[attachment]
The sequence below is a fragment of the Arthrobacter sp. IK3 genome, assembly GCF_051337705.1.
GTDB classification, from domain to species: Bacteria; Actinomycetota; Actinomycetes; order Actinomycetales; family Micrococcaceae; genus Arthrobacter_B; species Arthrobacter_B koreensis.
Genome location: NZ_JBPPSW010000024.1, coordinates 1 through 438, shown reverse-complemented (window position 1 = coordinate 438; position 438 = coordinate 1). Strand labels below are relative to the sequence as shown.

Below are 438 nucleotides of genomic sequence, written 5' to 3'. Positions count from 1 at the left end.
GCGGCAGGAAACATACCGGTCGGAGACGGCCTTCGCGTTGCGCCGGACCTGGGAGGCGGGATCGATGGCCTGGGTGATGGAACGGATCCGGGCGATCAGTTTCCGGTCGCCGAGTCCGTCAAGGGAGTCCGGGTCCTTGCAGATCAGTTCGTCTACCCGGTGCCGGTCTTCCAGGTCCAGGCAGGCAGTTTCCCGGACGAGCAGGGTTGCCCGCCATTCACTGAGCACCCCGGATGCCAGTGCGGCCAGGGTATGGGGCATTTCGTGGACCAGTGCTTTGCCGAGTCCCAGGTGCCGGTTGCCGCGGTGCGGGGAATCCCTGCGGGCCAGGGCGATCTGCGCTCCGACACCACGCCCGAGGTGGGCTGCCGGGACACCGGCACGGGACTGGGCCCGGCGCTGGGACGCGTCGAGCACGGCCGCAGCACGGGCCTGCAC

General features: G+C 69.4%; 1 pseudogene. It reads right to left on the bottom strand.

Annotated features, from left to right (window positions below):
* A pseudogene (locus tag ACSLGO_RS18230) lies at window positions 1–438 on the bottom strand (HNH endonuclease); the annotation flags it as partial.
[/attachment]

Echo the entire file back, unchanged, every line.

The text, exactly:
The sequence below is a fragment of the Arthrobacter sp. IK3 genome, assembly GCF_051337705.1.
GTDB classification, from domain to species: Bacteria; Actinomycetota; Actinomycetes; order Actinomycetales; family Micrococcaceae; genus Arthrobacter_B; species Arthrobacter_B koreensis.
Genome location: NZ_JBPPSW010000024.1, coordinates 1 through 438, shown reverse-complemented (window position 1 = coordinate 438; position 438 = coordinate 1). Strand labels below are relative to the sequence as shown.

Below are 438 nucleotides of genomic sequence, written 5' to 3'. Positions count from 1 at the left end.
GCGGCAGGAAACATACCGGTCGGAGACGGCCTTCGCGTTGCGCCGGACCTGGGAGGCGGGATCGATGGCCTGGGTGATGGAACGGATCCGGGCGATCAGTTTCCGGTCGCCGAGTCCGTCAAGGGAGTCCGGGTCCTTGCAGATCAGTTCGTCTACCCGGTGCCGGTCTTCCAGGTCCAGGCAGGCAGTTTCCCGGACGAGCAGGGTTGCCCGCCATTCACTGAGCACCCCGGATGCCAGTGCGGCCAGGGTATGGGGCATTTCGTGGACCAGTGCTTTGCCGAGTCCCAGGTGCCGGTTGCCGCGGTGCGGGGAATCCCTGCGGGCCAGGGCGATCTGCGCTCCGACACCACGCCCGAGGTGGGCTGCCGGGACACCGGCACGGGACTGGGCCCGGCGCTGGGACGCGTCGAGCACGGCCGCAGCACGGGCCTGCAC

General features: G+C 69.4%; 1 pseudogene. It reads right to left on the bottom strand.

Annotated features, from left to right (window positions below):
* A pseudogene (locus tag ACSLGO_RS18230) lies at window positions 1–438 on the bottom strand (HNH endonuclease); the annotation flags it as partial.